Maine’s highest court this summer will hear oral arguments in the case of an Oxford woman who is appealing her 2014 manslaughter conviction in the 2012 deaths of two West Paris teenagers. 

A clerk with the Maine Supreme Judicial Court confirmed last week that justices have scheduled a June 17 hearing in the case of Kristina Lowe. The hearing will be held at 9:50 a.m. at the Penobscot Judicial Center in Bangor. An immediate ruling is not expected. 

Last May, Lowe, then 21, was found guilty by an Oxford County jury on two counts of manslaughter and one count of leaving the scene of an accident. Trial evidence showed she had consumed marijuana and alcohol at an underage party just prior to getting behind the wheel of a car that went off the road into a thicket of trees in January 2012, killing Rebecca Mason, 16, and Logan Dam, 19.  

In October, she was sentenced to eight years in prison with all but 18 months suspended. She has remained free pending appeal.

At least one prosecutor is expected to argue that the lower court did its job in upholding previous challenges to the conviction. 

The high court does not schedule oral hearings for all cases lodged before it. Mary Ann Lynch, a spokesperson for the state’s justice system, said in an email that all cases are reviewed by two justices to determine whether the case presents a novel or complex legal question that present important questions to the development of the law.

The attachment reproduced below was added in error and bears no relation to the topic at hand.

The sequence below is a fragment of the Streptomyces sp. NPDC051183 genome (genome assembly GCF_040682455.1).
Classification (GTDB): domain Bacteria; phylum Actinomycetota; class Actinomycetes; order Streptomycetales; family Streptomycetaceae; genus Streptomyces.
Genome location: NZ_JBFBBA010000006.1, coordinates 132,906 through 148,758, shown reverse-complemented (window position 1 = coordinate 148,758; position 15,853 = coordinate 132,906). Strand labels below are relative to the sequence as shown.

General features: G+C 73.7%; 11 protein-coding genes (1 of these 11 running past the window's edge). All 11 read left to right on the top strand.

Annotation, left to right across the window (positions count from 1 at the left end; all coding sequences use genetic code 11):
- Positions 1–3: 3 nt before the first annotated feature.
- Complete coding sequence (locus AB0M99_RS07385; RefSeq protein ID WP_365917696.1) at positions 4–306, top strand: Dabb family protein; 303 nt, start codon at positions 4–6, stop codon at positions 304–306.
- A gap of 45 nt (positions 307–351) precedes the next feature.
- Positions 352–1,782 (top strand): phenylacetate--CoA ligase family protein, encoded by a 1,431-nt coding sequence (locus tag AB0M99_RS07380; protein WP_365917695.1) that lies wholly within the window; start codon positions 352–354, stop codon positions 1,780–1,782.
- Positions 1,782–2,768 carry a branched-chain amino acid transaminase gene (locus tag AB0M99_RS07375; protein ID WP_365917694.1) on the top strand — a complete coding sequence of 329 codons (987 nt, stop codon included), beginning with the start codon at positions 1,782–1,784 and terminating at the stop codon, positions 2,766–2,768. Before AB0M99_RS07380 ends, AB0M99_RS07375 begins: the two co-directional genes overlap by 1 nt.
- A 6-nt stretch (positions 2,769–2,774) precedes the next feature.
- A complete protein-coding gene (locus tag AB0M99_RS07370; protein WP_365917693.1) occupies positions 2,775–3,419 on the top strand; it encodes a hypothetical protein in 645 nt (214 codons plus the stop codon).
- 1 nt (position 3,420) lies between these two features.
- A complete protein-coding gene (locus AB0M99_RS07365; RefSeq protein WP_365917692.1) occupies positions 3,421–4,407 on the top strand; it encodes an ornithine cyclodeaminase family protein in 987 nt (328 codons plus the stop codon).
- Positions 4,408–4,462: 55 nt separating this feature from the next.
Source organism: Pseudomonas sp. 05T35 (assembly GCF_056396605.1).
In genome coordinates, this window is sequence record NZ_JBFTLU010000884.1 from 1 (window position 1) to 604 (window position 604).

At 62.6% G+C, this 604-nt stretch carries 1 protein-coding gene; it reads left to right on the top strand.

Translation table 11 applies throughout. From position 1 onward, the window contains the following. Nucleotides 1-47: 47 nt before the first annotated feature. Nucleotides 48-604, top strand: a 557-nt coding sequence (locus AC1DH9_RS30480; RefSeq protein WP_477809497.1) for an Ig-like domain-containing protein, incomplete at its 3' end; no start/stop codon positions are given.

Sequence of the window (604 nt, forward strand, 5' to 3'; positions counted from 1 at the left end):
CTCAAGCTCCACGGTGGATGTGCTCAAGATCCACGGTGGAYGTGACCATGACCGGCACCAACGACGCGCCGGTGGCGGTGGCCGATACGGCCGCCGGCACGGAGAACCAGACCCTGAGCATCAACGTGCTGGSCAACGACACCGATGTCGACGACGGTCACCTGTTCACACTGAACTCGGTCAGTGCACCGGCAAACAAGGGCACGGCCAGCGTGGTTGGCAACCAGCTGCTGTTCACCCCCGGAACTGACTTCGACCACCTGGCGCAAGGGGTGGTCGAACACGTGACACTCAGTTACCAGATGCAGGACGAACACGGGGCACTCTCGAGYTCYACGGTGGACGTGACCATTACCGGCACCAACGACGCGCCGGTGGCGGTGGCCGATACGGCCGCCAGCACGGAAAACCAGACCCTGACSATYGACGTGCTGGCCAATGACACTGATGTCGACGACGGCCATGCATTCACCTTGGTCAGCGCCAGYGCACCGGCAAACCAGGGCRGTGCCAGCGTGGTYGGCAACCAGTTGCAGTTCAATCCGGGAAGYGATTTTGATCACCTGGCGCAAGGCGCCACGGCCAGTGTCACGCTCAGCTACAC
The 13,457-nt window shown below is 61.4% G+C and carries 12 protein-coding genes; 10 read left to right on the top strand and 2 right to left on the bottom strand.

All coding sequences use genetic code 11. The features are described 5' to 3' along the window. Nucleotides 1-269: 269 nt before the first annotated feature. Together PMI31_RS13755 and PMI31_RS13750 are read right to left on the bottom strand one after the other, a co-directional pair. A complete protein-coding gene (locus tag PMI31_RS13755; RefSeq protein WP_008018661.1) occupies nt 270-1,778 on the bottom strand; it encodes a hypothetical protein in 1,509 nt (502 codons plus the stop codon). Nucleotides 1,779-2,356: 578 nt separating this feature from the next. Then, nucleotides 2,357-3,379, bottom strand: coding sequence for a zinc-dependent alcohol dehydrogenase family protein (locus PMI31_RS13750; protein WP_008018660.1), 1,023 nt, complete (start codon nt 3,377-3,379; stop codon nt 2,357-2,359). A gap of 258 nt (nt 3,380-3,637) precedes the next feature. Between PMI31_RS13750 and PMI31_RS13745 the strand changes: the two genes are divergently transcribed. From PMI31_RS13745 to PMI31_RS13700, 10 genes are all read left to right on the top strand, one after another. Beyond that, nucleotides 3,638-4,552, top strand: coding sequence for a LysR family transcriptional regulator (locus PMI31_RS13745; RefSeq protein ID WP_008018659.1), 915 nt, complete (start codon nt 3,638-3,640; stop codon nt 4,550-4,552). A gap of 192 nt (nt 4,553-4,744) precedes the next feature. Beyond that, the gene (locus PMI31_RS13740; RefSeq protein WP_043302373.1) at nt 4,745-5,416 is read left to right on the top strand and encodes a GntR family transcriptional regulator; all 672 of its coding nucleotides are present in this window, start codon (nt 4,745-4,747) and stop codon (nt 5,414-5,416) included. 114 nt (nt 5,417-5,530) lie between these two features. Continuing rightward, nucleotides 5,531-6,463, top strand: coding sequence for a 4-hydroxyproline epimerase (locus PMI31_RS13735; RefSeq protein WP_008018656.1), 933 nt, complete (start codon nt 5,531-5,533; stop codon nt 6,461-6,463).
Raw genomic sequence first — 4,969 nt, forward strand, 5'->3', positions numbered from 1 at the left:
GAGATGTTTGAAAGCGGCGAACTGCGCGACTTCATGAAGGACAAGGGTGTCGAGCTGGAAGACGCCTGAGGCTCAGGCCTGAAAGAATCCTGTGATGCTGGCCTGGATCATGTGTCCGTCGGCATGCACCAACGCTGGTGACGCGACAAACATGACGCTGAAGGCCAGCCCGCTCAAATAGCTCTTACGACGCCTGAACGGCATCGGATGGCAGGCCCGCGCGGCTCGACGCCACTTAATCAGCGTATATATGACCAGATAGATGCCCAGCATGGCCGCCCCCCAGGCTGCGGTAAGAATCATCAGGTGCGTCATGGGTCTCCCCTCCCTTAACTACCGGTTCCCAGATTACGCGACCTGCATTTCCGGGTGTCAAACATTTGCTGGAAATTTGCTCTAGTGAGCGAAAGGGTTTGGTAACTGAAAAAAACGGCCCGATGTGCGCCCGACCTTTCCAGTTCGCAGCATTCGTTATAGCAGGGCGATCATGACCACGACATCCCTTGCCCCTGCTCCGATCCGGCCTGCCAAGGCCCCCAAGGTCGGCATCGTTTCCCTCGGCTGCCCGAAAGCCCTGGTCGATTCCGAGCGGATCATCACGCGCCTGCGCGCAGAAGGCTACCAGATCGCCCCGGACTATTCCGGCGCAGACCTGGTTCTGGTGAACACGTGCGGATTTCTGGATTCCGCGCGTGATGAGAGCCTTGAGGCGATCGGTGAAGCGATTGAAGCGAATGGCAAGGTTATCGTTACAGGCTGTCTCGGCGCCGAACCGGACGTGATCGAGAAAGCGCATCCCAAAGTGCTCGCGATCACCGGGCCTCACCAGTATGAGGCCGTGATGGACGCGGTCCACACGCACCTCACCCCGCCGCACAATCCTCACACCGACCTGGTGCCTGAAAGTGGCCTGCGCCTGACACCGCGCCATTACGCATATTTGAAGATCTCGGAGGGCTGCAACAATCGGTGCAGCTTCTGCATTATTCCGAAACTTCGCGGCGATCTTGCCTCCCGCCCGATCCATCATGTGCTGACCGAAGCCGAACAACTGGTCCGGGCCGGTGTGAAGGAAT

Since the cost of litigation is another factor, unless one of the parties has requested an oral hearing,the case will be decided on the briefs, Lynch said. 

“If the parties have requested oral argument than the case is usually scheduled for oral argument,” she said. 

The case drew national attention and was dubbed by some as one of Maine’s first texting-and-driving cases, though that label later faded despite the protests of the victims’ families. 

The filings mirror arguments lodged in an earlier, failed attempt to have the case dismissed by a lower court. In it, defense lawyer James Howaniec contends that Lowe’s actions were civil offenses that did not rise to the level of criminal recklessness as Lowe was only slightly speeding and had a blood-alcohol concentration of 0.04 percent, below the state’s 0.08 percent legal limit to drive, as well as marijuana in her system.

Although each separately was not enough to convict her, Howaniec said, prosecutors were erroneously allowed to imply that the combination of alcohol and marijuana caused her to be impaired, prompting the jury to find her “guilty of something.” 

Additionally, he said there was no evidence, aside from dubious testimony of Earl Lowe, Kristina Lowe’s father, that she was impaired or had read an incoming text message, received just moment before the car entered the trees. 

The bar set for the state to prove — that Lowe acted recklessly, beyond what a normal person would do — was met by her “culpable state of mind” in her attempts to convince party-goers not to call 911 and concerns expressed to state police that she could go to jail, Assistant District Attorney Joseph O’Connor wrote.

He noted past cases of defendants speeding and becoming involved in fatal accidents that resulted in manslaughter convictions even though speeding alone is a civil, not criminal, penalty.

When coupled with witness testimony Lowe said she was “too drunk to drive” and appeared visibly intoxicated, O’Connor wrote that the jury was correct to believe Lowe had a “culpable” state of mind when she later pleaded with party-goers not to call police for help. 

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